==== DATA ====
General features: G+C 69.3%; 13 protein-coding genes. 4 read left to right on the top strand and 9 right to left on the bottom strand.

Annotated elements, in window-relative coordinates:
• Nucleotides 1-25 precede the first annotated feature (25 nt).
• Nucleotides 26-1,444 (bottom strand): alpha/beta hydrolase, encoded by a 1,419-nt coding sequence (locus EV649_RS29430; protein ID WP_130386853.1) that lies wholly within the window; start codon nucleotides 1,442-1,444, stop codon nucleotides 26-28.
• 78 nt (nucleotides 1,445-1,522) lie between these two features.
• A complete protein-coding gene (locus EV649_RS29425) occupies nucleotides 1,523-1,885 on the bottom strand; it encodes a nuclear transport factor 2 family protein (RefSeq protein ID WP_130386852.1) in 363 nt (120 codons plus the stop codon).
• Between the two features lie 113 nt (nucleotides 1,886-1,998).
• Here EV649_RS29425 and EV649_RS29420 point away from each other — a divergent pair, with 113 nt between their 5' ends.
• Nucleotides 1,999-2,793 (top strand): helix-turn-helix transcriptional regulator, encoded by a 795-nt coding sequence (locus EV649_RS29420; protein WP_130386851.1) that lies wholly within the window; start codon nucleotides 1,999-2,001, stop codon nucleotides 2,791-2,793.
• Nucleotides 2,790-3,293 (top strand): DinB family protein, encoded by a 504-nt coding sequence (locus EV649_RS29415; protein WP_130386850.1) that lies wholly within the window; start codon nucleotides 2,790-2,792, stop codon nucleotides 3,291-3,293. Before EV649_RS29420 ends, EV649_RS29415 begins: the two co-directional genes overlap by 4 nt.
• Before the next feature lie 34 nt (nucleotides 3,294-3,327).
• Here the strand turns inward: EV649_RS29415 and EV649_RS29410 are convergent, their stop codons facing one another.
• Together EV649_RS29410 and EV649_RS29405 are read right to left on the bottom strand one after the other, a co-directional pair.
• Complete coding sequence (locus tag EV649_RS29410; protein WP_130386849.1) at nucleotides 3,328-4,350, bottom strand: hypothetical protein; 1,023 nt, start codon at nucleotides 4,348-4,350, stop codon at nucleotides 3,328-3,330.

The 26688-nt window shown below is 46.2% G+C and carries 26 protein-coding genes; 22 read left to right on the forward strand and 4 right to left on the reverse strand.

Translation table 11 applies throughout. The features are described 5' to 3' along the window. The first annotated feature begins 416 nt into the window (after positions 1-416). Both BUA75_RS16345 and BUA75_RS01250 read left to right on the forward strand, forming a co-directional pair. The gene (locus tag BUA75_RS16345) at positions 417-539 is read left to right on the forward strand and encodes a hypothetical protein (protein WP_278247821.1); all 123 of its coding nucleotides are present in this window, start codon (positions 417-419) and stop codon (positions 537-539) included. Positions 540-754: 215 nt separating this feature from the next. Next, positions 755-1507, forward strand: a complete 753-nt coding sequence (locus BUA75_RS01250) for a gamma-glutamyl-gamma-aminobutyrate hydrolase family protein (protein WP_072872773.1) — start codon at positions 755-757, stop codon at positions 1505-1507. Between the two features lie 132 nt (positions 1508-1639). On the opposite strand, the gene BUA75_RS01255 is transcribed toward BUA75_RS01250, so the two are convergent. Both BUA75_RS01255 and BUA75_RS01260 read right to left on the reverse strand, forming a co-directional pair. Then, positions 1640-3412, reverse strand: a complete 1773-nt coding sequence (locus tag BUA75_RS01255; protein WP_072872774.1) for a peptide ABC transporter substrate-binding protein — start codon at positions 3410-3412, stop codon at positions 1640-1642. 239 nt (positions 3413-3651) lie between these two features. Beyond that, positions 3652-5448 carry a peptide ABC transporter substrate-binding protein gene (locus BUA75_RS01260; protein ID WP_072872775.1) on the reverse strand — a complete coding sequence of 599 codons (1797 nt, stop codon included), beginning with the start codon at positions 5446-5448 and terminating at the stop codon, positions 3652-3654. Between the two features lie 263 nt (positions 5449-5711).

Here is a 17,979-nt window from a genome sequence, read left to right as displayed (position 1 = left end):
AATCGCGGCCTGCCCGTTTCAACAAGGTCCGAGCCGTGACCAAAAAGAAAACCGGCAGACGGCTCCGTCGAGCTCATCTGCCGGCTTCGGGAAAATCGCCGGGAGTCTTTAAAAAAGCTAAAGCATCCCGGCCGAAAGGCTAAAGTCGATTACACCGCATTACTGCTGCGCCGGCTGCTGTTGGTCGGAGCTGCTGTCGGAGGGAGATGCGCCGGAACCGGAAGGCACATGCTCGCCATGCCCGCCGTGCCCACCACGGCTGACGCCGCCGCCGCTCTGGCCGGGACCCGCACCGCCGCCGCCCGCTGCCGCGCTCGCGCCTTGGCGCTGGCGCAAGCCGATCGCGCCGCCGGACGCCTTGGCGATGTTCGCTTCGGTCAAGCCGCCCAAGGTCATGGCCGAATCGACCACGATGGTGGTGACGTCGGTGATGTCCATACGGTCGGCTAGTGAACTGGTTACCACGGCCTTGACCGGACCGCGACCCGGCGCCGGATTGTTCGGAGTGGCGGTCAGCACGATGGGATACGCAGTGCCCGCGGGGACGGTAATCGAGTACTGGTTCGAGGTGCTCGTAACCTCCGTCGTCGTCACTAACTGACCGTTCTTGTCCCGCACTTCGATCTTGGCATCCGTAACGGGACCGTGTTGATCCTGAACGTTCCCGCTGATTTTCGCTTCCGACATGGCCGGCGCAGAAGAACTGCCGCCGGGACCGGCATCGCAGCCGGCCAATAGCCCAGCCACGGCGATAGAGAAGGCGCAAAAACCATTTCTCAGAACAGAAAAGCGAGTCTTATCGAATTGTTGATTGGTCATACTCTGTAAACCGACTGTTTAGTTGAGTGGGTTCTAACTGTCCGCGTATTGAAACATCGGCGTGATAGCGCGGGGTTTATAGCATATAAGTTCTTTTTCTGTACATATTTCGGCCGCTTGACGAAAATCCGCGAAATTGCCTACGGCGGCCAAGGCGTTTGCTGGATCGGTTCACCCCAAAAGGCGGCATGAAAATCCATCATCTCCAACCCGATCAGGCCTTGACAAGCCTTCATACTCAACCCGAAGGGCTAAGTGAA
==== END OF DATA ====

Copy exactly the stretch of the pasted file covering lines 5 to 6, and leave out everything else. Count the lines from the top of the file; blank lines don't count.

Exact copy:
• 78 nt (nucleotides 1,445-1,522) lie between these two features.
• A complete protein-coding gene (locus EV649_RS29425) occupies nucleotides 1,523-1,885 on the bottom strand; it encodes a nuclear transport factor 2 family protein (RefSeq protein ID WP_130386852.1) in 363 nt (120 codons plus the stop codon).